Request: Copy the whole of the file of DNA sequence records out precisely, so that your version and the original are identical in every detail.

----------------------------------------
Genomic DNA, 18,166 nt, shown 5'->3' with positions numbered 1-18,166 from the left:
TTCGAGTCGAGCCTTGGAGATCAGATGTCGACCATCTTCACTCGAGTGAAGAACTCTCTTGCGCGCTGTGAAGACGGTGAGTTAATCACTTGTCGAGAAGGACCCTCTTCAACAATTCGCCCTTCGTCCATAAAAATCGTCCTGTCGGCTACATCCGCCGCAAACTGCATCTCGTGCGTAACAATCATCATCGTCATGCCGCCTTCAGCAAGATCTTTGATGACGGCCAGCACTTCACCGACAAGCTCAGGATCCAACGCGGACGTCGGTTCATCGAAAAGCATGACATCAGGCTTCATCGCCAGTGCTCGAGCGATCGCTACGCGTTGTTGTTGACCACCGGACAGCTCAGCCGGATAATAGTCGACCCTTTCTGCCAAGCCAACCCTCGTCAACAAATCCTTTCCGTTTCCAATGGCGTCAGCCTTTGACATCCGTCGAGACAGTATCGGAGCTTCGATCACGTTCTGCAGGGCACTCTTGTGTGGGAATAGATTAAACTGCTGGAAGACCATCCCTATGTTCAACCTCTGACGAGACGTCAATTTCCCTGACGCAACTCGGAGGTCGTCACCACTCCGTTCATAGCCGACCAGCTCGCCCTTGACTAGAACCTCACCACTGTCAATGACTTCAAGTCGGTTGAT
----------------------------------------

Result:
Genomic DNA, 18,166 nt, shown 5'->3' with positions numbered 1-18,166 from the left:
TTCGAGTCGAGCCTTGGAGATCAGATGTCGACCATCTTCACTCGAGTGAAGAACTCTCTTGCGCGCTGTGAAGACGGTGAGTTAATCACTTGTCGAGAAGGACCCTCTTCAACAATTCGCCCTTCGTCCATAAAAATCGTCCTGTCGGCTACATCCGCCGCAAACTGCATCTCGTGCGTAACAATCATCATCGTCATGCCGCCTTCAGCAAGATCTTTGATGACGGCCAGCACTTCACCGACAAGCTCAGGATCCAACGCGGACGTCGGTTCATCGAAAAGCATGACATCAGGCTTCATCGCCAGTGCTCGAGCGATCGCTACGCGTTGTTGTTGACCACCGGACAGCTCAGCCGGATAATAGTCGACCCTTTCTGCCAAGCCAACCCTCGTCAACAAATCCTTTCCGTTTCCAATGGCGTCAGCCTTTGACATCCGTCGAGACAGTATCGGAGCTTCGATCACGTTCTGCAGGGCACTCTTGTGTGGGAATAGATTAAACTGCTGGAAGACCATCCCTATGTTCAACCTCTGACGAGACGTCAATTTCCCTGACGCAACTCGGAGGTCGTCACCACTCCGTTCATAGCCGACCAGCTCGCCCTTGACTAGAACCTCACCACTGTCAATGACTTCAAGTCGGTTGAT